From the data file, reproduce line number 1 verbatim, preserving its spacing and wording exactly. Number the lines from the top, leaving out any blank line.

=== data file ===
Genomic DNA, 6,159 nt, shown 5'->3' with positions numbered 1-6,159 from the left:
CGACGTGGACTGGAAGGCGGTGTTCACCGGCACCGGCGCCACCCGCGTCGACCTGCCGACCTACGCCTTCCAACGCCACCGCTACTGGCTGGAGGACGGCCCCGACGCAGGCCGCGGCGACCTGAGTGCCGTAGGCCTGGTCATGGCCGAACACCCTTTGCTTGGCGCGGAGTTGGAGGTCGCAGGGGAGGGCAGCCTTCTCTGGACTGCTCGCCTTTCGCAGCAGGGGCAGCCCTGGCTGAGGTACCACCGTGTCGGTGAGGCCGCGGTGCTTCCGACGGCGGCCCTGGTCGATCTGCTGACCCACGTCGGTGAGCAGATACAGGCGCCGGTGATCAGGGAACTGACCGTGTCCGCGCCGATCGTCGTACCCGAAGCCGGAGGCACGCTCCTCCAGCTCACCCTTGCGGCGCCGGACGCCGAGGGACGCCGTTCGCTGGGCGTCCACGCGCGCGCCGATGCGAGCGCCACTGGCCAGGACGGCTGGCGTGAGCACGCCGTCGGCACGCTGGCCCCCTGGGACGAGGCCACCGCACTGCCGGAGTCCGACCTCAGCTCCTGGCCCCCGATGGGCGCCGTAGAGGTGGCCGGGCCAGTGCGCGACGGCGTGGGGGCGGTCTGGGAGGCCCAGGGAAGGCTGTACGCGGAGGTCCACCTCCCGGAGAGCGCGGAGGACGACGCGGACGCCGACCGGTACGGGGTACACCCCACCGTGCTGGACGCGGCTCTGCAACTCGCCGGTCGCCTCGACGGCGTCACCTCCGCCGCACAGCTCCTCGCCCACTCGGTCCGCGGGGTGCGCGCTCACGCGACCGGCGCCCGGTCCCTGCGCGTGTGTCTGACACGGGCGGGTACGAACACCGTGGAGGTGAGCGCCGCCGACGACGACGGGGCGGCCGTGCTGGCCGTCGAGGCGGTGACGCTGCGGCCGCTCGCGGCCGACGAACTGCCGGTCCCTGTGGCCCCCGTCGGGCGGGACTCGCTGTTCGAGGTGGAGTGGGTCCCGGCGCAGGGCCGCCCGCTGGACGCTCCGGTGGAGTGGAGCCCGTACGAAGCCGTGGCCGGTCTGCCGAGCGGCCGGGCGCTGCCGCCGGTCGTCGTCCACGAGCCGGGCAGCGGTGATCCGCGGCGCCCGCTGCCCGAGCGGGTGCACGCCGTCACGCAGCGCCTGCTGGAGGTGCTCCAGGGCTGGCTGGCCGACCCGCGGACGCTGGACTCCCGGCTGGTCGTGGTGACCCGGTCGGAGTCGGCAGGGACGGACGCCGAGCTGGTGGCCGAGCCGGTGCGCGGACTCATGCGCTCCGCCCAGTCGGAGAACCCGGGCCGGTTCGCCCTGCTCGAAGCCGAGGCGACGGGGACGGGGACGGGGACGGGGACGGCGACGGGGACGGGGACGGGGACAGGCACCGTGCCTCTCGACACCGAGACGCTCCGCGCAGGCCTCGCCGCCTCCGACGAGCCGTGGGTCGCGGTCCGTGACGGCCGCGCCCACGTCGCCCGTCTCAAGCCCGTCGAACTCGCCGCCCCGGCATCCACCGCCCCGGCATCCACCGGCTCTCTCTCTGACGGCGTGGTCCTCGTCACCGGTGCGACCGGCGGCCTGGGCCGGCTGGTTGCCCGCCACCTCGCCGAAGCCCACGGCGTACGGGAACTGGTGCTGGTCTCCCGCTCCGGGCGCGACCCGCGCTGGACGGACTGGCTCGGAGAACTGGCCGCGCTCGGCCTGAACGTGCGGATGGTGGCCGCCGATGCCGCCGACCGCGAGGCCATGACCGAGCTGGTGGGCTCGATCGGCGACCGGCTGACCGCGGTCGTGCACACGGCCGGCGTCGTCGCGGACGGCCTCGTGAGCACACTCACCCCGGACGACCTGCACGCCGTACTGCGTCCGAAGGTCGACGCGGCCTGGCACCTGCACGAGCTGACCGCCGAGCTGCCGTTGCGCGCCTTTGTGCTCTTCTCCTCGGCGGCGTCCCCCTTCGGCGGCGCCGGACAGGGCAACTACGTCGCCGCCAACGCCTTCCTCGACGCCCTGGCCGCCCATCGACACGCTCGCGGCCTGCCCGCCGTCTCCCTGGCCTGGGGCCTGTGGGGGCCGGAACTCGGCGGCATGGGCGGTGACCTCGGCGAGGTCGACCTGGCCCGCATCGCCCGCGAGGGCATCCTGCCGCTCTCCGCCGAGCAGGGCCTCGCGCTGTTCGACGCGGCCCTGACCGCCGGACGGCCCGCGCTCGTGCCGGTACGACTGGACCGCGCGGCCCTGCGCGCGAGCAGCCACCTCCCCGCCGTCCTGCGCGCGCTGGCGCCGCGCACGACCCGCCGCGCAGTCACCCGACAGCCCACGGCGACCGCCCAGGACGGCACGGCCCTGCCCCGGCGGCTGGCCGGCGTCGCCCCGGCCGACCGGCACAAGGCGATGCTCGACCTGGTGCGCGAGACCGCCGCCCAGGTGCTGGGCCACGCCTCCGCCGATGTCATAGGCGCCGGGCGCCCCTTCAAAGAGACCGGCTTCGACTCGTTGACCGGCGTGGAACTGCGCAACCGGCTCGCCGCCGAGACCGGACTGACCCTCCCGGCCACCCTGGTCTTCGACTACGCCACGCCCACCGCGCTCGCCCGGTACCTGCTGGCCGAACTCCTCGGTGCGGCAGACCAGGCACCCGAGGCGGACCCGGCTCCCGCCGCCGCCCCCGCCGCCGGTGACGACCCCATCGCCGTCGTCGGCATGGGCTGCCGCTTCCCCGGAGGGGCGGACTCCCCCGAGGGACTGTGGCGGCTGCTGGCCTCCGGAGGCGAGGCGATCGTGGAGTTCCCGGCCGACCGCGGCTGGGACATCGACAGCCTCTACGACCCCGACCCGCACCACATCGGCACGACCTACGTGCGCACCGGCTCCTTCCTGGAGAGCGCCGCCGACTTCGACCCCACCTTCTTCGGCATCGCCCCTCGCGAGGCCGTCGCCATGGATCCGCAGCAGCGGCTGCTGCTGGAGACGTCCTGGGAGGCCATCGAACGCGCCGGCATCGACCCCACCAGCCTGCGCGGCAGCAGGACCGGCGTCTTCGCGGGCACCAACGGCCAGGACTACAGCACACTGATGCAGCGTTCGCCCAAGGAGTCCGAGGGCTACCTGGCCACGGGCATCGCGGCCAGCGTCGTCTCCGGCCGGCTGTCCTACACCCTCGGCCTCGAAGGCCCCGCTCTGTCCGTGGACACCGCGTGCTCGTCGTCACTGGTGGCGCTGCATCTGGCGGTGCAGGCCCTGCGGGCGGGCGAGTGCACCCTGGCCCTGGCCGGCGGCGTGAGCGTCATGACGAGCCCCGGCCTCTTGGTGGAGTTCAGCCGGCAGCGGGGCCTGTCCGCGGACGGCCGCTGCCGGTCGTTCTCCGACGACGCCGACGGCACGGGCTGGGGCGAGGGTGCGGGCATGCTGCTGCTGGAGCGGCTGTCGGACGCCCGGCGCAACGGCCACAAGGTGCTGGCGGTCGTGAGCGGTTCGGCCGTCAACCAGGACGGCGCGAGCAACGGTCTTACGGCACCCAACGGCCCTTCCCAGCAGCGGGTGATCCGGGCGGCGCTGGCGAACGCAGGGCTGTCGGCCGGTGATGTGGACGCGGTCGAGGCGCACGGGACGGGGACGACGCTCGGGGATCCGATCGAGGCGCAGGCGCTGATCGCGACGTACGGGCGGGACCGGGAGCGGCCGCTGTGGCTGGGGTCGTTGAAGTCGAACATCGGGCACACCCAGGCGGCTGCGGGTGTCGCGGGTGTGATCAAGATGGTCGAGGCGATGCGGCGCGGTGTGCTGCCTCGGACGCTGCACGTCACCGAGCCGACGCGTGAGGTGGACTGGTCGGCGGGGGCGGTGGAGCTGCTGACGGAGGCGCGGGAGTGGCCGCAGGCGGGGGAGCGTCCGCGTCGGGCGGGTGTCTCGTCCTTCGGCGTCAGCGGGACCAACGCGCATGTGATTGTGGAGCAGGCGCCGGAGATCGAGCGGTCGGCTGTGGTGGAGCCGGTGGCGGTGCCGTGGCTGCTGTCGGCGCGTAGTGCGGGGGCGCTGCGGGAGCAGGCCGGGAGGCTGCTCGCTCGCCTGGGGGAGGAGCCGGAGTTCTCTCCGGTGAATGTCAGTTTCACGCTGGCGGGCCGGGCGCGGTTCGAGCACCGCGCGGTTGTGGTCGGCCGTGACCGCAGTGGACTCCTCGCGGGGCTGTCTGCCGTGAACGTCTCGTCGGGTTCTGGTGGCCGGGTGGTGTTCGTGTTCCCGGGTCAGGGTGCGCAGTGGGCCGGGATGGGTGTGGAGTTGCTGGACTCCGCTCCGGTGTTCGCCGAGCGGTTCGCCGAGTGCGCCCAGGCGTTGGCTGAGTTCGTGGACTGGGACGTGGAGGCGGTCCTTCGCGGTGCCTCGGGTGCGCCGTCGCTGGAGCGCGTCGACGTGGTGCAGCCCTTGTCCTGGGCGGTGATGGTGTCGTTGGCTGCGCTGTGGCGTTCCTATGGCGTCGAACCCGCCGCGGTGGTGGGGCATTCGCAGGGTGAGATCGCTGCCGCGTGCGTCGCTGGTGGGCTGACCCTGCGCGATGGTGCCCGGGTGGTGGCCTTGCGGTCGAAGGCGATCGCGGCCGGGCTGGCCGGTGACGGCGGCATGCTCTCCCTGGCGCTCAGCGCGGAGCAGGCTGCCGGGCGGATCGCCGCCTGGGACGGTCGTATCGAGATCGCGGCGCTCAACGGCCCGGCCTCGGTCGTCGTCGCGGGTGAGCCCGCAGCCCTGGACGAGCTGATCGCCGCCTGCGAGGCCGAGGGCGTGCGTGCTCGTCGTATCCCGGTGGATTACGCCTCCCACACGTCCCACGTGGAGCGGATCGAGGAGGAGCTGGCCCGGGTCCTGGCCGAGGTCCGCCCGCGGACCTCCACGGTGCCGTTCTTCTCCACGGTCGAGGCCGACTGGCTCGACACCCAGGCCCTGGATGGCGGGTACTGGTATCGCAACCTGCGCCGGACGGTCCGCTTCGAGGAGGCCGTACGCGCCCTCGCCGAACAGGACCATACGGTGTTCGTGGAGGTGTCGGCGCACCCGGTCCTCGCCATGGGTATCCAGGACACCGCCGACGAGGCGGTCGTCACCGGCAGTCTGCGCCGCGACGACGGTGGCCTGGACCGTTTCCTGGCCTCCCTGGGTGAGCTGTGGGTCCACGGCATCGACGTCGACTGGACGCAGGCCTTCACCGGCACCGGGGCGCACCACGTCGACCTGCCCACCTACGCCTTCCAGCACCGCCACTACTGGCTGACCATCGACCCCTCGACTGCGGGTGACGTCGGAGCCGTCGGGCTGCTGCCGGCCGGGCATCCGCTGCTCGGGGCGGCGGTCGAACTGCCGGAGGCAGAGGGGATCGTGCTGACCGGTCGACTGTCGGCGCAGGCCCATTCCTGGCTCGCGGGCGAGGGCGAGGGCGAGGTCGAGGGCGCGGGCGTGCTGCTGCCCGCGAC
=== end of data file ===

Genomic DNA, 6,159 nt, shown 5'->3' with positions numbered 1-6,159 from the left: